Diabetes in pregnancy is called gestational diabetes. Women who develop gestational diabetes usually did not have either borderline or type 2 diabetes before they got pregnant.
According to the centers for disease control, gestational diabetes occurs in about 9.2% of pregnancies. Just like type 2 diabetes, the incidence of gestational diabetes is rising.
Women with gestational diabetes usually do not have any symptoms. This is why it is important to screen for it in all pregnant women.
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Gestational diabetes is usually diagnosed after 24 weeks of pregnancy. If diabetes is diagnosed before 24 weeks, more than likely this is type 2 diabetes. Your healthcare provider will order a test called the oral glucose tolerance test. For more information about the oral glucose tolerance test, click here.
The cause of gestational diabetes
Gestational diabetes is felt to be caused by insulin resistance just as in type 2 diabetes. The high levels of insulin cross the placenta into the baby. The excess insulin converts glucose into fat. Babies born to women with gestational diabetes usually have a high birth weight of over 9 lbs. This is because they are large. This can lead to the baby getting injured as it is being delivered through the birth canal. If the baby is too large to be delivered naturally it may have to be delivered by cesarean section. Cesarean section is major surgery and just like any surgical procedure there are inherent risks to both the mother and the child. A woman who has a cesarean section may have to have another cesarean section in future pregnancies.
Treatment for gestational diabetes
Women with gestational diabetes will need to be monitored very closely by an obstetrician who specializes in high-risk pregnancies. This is to prevent complications to the mother as well as the unborn child. Sometimes these appointments may be on a weekly basis as the pregnancy advances. It is important to know when these appointments are and to keep them.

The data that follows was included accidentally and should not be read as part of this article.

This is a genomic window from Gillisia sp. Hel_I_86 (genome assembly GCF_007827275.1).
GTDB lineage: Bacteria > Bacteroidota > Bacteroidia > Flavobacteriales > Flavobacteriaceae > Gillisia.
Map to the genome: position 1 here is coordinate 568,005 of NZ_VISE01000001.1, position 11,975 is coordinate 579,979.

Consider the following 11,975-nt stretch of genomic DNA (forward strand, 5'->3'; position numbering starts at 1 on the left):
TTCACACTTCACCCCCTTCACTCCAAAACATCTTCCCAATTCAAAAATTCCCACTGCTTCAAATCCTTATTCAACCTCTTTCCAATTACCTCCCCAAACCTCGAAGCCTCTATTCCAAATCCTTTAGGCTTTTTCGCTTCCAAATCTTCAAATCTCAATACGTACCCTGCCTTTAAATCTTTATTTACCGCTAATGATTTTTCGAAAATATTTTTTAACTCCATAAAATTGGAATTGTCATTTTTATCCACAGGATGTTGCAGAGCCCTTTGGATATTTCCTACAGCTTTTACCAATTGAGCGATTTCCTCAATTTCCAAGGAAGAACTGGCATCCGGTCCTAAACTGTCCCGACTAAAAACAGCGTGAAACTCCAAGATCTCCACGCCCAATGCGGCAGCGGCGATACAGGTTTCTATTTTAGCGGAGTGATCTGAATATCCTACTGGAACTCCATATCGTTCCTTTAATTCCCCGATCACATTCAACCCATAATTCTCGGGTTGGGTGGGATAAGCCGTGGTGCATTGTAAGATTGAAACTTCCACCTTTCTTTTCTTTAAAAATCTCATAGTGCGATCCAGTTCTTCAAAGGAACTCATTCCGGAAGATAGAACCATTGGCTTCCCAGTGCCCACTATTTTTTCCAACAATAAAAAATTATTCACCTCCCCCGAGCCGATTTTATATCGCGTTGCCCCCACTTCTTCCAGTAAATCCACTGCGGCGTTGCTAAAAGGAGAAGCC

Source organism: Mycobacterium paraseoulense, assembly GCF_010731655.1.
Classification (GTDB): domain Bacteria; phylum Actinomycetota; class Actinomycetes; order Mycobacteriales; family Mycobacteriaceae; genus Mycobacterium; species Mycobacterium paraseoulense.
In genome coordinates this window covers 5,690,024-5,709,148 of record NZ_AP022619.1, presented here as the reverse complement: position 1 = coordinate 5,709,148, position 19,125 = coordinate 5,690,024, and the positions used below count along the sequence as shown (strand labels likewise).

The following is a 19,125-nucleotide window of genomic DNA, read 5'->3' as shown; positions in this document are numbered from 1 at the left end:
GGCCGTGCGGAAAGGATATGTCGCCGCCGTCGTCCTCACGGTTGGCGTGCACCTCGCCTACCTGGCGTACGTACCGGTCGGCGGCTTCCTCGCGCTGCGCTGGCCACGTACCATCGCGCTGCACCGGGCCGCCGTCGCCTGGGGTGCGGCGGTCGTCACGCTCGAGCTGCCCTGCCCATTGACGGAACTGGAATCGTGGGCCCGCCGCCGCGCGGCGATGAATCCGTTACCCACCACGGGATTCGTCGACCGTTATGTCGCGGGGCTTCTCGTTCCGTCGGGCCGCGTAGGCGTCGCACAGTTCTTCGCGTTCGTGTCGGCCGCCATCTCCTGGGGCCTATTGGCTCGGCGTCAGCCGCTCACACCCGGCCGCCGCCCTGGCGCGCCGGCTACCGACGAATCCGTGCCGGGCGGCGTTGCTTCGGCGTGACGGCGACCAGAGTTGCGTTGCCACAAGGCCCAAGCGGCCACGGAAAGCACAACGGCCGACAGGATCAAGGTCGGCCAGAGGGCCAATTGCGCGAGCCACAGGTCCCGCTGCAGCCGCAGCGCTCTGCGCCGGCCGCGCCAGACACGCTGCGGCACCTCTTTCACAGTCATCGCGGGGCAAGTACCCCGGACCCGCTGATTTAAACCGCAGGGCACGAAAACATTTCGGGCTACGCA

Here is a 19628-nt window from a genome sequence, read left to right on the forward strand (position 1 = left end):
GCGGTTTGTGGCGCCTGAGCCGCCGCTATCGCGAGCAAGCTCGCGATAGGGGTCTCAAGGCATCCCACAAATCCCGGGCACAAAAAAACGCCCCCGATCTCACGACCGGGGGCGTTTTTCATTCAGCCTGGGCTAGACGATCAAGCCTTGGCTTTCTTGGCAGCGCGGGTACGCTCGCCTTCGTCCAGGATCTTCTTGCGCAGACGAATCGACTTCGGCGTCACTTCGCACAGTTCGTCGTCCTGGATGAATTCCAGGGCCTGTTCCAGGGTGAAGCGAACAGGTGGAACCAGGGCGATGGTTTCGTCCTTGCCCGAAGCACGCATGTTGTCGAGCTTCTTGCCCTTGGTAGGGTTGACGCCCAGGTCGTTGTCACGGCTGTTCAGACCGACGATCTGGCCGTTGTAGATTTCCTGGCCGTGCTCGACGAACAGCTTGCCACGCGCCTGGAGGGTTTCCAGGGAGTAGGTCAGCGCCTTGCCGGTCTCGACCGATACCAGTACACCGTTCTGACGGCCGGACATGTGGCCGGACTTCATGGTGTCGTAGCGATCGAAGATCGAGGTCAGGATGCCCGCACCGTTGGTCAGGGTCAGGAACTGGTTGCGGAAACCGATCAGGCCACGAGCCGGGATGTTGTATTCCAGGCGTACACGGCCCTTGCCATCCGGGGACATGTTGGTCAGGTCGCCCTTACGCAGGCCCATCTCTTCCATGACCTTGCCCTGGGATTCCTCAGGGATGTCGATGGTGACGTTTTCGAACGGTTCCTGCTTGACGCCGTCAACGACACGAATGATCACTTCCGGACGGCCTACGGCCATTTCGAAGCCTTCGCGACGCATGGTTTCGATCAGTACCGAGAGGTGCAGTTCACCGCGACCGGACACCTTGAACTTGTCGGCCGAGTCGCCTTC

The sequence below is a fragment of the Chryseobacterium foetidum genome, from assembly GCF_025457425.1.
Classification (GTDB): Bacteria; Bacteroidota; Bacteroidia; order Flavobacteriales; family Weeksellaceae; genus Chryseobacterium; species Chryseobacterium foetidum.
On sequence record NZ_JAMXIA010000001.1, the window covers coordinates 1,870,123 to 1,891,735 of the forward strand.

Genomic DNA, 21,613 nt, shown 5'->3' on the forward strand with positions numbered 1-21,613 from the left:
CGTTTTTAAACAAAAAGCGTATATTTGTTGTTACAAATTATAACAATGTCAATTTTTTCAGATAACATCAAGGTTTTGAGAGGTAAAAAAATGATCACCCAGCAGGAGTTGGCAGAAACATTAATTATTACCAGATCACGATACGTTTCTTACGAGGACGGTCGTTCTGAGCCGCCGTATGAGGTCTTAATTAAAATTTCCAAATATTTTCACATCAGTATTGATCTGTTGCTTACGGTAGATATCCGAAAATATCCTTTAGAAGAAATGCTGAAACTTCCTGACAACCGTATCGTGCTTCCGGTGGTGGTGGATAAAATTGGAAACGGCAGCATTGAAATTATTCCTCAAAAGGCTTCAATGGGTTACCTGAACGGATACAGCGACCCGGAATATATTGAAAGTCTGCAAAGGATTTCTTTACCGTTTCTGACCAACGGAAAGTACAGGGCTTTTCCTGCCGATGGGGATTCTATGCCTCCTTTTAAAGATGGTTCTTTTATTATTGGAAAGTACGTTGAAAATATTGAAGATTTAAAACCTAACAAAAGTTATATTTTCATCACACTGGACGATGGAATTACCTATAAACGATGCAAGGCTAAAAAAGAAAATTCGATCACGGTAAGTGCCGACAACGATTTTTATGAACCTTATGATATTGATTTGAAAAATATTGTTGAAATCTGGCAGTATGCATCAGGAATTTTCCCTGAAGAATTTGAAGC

Diet and moderate exercise are usually the first steps to treating gestational diabetes. If a woman has not been physically active before getting pregnant this is not the time to start a vigorous exercise program. Starting a walking program is a good idea, however it is important she speak with her healthcare professional prior to starting any physical activity.
If diet and exercise do not get control the blood sugars, then it may be necessary to start on medications. A lot of women are started on insulin because it allows for better control of insulin. It is also important that to check blood sugars frequently when pregnant with diabetes. Just as in type 1 or type 2 diabetes this can be taught and will need to be done at home several times a day. It is important to inform your healthcare provider if the blood sugars are not in the target range.
Gestational diabetes and future risk of developing type 2 diabetes
Gestational diabetes usually resolves after pregnancy. However women who have had gestational diabetes have an increased risk of developing type 2 diabetes. There is also a chance for recurrence in future pregnancies.
Risks for developing gestational diabetes
- Certain ethnic groups such as African Americans, Latina, or Native Americans
- Having borderline diabetes
- Being overweight or obese
- Family history of type 2 diabetes
- Being over the age of 25 years
Steps to reduce gestational diabetes
Just as in type 2 diabetes prevention is the key. Taking preventive steps does not reduce the risk of developing gestational diabetes to zero, but it is still a step to having a pregnancy with few complications and delivering a healthy baby.
Here are a few steps every woman planning a pregnancy can take to reduce her risk of developing gestational diabetes
- Try to get as close as possible to your ideal body weight prior to getting pregnant.
- Start an exercise program. I am a proponent of walking as a simple form of exercise. If you are planning to get pregnant now may not be the time to start training for a marathon, but it is easy to start walking. Purchase a fitness tracker and commit to walking 10,000 steps a day.
- Eat more fresh fruit and vegetables. These contain nutrients rich in antioxidants, is a good source of fiber. Fiber helps with weight control. Fruits and vegetables are also a good source of folic acid that is necessary to prevent birth defects and support a healthy pregnancy. Juicing is an excellent way to get a variety of fruits and vegetables into your diet.
- Get an annual physical. Inform your healthcare provider that you are planning a pregnancy and they may order some blood tests such as a fasting glucose, lipid profile and blood chemistry. For instance if you find out through blood tests that you have borderline diabetes, you can take some pro-active measures prior to getting pregnant.
Diabetes in pregnancy affects both a woman’s health as well as the health of her unborn baby. To avoid complications, it is important to seek medical care during pregnancy and to follow the advise of your healthcare professional.
To your health and wellbeing,